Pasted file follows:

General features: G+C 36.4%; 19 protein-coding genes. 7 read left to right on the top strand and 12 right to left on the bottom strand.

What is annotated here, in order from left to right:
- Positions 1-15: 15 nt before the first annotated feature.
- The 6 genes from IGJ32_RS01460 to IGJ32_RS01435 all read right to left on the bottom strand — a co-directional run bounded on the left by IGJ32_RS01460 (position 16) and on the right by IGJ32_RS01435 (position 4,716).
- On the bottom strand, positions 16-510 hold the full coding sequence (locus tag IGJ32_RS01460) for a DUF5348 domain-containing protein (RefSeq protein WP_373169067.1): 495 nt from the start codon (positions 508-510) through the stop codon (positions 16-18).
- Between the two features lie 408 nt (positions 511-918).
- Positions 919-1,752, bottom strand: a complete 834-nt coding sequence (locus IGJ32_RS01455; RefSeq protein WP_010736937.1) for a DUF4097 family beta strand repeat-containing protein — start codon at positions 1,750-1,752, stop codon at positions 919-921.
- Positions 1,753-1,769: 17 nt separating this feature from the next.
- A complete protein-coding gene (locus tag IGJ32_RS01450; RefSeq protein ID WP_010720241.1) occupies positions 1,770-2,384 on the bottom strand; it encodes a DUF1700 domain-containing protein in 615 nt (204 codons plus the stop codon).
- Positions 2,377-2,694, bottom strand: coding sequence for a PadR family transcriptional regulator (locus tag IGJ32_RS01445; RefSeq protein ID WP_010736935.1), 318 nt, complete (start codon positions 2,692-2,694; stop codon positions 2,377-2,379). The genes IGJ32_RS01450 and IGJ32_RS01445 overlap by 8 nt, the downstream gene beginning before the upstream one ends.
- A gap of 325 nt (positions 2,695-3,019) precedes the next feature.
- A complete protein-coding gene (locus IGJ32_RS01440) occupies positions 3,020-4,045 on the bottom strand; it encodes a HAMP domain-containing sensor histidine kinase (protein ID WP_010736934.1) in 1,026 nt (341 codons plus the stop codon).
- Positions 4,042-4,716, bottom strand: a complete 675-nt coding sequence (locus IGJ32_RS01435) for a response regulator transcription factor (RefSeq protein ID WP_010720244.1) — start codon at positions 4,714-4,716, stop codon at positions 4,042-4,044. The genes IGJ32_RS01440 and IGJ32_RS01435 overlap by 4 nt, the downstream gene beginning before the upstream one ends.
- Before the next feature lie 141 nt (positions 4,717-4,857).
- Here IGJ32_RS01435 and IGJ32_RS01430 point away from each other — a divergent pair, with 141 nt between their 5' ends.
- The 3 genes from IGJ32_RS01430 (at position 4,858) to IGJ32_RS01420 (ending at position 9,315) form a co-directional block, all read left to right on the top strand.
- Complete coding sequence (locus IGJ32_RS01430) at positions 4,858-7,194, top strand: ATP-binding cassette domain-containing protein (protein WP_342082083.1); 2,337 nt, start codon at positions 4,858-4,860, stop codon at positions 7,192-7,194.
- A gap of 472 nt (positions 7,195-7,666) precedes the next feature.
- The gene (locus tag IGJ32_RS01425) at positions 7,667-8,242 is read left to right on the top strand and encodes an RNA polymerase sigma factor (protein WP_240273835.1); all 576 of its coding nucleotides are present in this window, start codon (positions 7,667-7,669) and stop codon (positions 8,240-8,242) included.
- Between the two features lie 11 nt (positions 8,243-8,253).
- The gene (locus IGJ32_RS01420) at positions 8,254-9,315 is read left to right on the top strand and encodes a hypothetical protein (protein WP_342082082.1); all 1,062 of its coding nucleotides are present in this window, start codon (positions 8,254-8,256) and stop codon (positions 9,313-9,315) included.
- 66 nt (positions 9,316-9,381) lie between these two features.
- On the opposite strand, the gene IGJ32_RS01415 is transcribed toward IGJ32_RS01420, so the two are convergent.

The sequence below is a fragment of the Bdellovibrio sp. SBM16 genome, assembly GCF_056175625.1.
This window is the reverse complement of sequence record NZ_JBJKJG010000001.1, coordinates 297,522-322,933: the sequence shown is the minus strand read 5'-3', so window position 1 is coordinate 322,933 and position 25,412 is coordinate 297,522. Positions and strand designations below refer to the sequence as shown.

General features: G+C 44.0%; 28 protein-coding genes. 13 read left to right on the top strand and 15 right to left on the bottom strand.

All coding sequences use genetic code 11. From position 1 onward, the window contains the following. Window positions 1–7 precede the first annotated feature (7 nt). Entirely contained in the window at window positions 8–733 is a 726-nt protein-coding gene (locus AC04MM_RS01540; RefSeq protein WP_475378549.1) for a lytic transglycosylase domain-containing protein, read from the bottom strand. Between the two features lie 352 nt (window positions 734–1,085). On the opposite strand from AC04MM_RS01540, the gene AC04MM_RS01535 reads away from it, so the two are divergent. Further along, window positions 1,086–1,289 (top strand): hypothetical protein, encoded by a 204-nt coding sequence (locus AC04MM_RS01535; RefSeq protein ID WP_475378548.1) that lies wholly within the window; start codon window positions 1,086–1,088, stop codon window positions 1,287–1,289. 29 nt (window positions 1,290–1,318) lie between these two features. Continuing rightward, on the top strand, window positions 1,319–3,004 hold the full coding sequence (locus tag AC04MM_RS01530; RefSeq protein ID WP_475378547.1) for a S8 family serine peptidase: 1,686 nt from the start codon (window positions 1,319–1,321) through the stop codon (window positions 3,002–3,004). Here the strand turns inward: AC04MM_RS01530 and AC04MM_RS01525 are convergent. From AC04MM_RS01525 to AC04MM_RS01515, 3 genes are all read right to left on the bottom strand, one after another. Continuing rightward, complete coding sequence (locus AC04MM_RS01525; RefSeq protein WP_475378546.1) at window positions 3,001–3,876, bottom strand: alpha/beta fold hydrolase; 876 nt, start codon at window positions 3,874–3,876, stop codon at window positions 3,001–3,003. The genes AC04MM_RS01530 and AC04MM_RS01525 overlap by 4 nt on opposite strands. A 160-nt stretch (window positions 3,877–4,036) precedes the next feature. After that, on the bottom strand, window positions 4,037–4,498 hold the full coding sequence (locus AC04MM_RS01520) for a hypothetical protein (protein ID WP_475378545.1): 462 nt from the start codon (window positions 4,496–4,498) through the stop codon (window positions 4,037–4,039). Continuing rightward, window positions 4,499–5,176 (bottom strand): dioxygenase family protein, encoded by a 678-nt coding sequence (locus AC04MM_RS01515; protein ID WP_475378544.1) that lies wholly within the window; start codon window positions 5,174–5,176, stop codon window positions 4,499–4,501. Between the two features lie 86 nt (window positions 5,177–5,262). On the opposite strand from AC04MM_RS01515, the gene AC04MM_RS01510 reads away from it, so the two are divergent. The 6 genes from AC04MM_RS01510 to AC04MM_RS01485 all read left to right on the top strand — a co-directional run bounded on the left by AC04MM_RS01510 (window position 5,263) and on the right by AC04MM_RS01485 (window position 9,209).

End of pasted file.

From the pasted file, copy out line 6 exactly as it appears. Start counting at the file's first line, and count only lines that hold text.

- Between the two features lie 408 nt (positions 511-918).